• Patients’ loyalty to their own physicians is pervasive. Across all groups of patients studied, people already seeing a physician in a low performance tier were no more likely to switch away from that doctor than were patients seeing physicians with better performance rankings.

What These Findings Mean

  • By influencing new provider choices of older and sicker patients, who are more likely to be high health care utilizers, tiered networks hold promise as a viable strategy for increasing the value of our overall health care spending.
  • Tiering strategies are likely to be most effective when targeting patients who are selecting a new doctor. It will be very difficult to change established patient-provider relationships, even when physicians are low performers.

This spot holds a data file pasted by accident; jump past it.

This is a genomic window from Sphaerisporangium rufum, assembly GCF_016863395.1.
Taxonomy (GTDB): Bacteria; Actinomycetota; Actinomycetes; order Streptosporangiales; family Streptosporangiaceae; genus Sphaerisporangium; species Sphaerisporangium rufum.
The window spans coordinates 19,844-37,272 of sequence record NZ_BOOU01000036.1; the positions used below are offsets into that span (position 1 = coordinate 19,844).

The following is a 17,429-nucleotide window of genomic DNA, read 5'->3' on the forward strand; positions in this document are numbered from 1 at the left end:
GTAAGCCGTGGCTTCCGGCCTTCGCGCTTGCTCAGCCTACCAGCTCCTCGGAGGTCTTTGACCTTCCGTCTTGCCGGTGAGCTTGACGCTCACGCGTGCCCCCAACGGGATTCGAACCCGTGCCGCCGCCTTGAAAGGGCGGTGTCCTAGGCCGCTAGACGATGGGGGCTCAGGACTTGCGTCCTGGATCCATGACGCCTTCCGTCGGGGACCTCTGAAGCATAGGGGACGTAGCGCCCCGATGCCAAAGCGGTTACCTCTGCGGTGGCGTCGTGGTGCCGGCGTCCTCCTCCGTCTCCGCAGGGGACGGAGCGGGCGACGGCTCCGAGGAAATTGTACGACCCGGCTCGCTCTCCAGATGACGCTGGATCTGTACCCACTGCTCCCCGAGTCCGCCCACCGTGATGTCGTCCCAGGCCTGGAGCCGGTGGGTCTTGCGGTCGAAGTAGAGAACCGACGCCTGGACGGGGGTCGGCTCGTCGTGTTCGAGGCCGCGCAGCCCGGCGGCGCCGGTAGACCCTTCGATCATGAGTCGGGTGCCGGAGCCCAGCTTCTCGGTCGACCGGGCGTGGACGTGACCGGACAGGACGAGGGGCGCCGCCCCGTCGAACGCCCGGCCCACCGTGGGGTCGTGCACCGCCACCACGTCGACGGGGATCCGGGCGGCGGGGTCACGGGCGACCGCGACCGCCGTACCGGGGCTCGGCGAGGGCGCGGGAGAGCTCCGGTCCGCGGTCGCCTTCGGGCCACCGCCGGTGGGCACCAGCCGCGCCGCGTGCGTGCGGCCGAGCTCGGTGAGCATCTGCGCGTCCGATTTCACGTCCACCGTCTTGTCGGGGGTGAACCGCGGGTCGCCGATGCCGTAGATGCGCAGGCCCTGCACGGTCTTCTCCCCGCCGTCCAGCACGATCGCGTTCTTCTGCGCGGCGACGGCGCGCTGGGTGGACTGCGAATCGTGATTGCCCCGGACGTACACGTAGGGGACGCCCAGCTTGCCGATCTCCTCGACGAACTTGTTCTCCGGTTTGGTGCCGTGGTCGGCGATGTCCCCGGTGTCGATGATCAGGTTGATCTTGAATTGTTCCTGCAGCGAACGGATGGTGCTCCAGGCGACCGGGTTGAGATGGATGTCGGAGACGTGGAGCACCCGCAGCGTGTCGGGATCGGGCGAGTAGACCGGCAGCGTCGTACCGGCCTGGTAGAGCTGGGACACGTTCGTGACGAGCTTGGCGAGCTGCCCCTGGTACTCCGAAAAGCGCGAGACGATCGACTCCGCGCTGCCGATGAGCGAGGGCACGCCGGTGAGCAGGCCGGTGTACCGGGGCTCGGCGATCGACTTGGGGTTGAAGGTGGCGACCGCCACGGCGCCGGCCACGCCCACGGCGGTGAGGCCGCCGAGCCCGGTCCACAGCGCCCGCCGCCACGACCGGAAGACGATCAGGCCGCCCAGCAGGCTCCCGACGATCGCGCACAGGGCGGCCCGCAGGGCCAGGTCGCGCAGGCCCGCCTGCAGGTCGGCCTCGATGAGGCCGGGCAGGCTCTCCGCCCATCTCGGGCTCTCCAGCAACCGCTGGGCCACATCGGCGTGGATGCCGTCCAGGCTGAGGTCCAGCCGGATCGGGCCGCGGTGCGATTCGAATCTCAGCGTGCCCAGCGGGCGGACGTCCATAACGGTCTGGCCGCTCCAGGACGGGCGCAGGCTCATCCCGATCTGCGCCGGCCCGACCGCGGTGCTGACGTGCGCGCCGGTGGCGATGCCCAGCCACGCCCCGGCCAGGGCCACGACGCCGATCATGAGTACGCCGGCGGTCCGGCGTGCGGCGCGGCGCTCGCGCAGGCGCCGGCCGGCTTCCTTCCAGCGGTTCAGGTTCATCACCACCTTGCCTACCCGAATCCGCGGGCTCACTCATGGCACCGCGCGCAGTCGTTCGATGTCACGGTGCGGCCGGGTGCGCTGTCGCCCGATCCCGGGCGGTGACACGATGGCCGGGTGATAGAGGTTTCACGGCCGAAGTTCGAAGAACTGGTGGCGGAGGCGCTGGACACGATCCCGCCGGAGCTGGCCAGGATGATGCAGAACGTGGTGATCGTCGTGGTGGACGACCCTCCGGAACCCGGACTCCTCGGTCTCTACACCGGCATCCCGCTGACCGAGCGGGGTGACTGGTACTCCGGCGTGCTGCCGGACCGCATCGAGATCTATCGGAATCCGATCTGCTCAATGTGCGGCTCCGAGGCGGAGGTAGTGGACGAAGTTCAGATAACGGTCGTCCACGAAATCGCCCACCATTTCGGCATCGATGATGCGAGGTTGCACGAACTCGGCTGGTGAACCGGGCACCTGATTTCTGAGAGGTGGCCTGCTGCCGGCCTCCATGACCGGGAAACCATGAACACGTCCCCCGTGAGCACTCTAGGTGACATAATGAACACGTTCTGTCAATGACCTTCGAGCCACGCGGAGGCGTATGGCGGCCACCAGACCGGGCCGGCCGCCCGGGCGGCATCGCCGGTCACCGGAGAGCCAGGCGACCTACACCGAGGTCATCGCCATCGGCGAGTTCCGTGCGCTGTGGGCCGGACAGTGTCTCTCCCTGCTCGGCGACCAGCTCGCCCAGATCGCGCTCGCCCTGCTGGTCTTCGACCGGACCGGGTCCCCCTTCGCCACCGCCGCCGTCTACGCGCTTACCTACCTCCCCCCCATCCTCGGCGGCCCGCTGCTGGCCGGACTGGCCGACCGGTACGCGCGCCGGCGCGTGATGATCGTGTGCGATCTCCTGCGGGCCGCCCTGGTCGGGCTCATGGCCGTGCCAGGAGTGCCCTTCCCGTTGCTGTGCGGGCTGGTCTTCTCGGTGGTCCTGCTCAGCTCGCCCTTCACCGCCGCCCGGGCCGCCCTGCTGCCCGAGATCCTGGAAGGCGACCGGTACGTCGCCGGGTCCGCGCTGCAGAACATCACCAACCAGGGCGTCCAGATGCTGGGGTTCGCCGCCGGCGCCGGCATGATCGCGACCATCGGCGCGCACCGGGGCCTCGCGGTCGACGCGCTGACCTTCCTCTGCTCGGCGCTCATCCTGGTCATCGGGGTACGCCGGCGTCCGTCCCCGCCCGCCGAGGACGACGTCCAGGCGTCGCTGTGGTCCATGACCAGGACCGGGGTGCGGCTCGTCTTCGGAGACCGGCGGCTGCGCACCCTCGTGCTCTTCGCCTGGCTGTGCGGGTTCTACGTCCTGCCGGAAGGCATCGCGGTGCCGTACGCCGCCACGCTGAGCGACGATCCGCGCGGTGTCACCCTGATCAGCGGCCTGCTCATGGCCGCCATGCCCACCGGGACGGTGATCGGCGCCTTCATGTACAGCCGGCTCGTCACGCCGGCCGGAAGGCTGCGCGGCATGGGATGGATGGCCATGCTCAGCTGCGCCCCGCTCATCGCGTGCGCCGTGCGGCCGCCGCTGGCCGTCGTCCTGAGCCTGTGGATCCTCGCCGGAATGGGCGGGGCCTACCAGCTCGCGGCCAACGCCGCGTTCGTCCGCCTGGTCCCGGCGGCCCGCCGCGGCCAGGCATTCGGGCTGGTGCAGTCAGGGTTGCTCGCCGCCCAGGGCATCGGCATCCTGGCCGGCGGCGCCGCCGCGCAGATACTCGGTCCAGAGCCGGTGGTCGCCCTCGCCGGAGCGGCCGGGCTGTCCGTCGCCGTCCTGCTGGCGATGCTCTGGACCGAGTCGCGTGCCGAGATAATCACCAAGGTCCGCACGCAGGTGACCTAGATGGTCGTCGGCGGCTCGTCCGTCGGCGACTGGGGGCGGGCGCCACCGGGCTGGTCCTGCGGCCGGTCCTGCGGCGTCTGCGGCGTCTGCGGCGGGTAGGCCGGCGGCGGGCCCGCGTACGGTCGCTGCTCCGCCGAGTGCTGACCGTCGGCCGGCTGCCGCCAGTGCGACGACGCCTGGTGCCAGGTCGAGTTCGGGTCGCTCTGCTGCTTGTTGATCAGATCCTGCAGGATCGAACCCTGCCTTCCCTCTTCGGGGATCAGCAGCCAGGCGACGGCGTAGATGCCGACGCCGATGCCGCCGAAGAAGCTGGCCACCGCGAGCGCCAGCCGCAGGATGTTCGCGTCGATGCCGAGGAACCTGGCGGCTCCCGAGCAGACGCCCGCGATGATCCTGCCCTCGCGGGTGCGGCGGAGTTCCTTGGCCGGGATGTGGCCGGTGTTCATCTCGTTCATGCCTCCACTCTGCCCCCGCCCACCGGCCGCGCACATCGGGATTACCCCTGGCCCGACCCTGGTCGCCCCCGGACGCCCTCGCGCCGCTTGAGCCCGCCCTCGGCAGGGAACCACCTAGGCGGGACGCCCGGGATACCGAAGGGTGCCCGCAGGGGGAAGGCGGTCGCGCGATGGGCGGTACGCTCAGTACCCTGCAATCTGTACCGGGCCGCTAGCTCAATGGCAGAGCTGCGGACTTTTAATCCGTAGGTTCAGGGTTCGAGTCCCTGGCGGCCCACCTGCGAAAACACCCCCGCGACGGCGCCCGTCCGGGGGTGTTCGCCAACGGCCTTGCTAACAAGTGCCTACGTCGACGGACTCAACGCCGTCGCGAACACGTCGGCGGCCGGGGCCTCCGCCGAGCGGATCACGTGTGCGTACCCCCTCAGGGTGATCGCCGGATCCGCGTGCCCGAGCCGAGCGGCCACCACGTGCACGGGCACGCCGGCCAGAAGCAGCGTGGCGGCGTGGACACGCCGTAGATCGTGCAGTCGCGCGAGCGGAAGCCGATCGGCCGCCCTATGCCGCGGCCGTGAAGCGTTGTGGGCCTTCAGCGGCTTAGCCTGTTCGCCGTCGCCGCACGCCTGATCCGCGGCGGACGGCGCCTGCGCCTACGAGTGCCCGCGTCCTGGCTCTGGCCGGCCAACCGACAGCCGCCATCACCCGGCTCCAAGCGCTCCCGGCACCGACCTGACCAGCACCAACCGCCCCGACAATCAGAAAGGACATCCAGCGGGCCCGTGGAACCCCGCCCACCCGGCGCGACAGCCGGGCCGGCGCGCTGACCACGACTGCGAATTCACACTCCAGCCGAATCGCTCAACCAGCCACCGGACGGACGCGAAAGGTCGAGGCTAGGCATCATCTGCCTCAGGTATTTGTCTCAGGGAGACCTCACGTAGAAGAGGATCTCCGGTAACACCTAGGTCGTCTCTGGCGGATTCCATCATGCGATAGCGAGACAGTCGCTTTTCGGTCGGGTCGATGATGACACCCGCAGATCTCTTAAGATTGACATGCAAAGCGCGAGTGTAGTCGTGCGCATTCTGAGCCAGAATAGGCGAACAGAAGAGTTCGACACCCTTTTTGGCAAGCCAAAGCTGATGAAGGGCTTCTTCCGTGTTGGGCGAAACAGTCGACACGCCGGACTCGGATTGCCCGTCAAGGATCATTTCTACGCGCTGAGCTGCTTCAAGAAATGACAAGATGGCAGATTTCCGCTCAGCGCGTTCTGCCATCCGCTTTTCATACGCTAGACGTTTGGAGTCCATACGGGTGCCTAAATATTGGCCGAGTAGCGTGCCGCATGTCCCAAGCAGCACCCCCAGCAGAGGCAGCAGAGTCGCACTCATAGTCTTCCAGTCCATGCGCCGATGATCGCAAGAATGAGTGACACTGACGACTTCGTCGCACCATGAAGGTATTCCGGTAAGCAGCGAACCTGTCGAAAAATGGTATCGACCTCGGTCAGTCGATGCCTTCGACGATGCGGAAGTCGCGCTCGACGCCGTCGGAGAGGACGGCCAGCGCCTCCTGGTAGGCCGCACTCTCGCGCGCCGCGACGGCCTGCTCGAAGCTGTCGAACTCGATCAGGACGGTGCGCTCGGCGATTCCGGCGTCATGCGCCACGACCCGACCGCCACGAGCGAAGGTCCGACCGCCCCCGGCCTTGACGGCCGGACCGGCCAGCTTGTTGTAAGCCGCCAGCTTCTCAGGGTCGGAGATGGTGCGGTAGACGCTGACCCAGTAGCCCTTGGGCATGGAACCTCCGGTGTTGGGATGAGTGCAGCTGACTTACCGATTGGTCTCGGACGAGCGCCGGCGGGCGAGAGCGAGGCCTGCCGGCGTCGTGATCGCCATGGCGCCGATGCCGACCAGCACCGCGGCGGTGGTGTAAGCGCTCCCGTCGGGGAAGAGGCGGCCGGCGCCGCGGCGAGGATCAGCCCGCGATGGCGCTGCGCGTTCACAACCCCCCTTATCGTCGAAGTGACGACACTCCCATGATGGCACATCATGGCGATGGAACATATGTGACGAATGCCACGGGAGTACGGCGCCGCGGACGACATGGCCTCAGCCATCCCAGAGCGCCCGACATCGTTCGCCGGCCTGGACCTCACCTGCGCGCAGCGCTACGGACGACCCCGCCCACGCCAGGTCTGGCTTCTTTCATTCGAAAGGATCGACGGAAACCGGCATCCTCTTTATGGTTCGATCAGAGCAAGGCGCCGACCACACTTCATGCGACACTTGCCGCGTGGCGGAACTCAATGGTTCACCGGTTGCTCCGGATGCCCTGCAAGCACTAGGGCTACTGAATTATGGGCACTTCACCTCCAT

More About This Study

This study used enrollment and claims data for non-Medicare individuals enrolled in five private health plans in Massachusetts in 2009 and 2010, all of which included a tiered physician network. Unique physician identifiers permitted tracking of individual physicians across plans. Regression models examined variation in each physician’s market share of new patients by plan and in the percent of the physician’s patients by plan who changed to another doctor in the same specialty, stratified by patient age group, risk category and gender. Models controlled for the physician’s tier ranking by plan and by year and included a full set of fixed effects for health plan, physician specialty, year and individual physician. Model identification was achieved by the variation in how specific health plans ranked individual physicians in their tiered networks.

Full Citation

Sinaiko AD. “Variations in Patient Response to Tiered Physician Networks,” American Journal of Managed Care, 22(6):420-25. 2016.

For more information about this study, contact Dr. Anna Sinaiko at asinaiko[at]hsph.harvard.edu.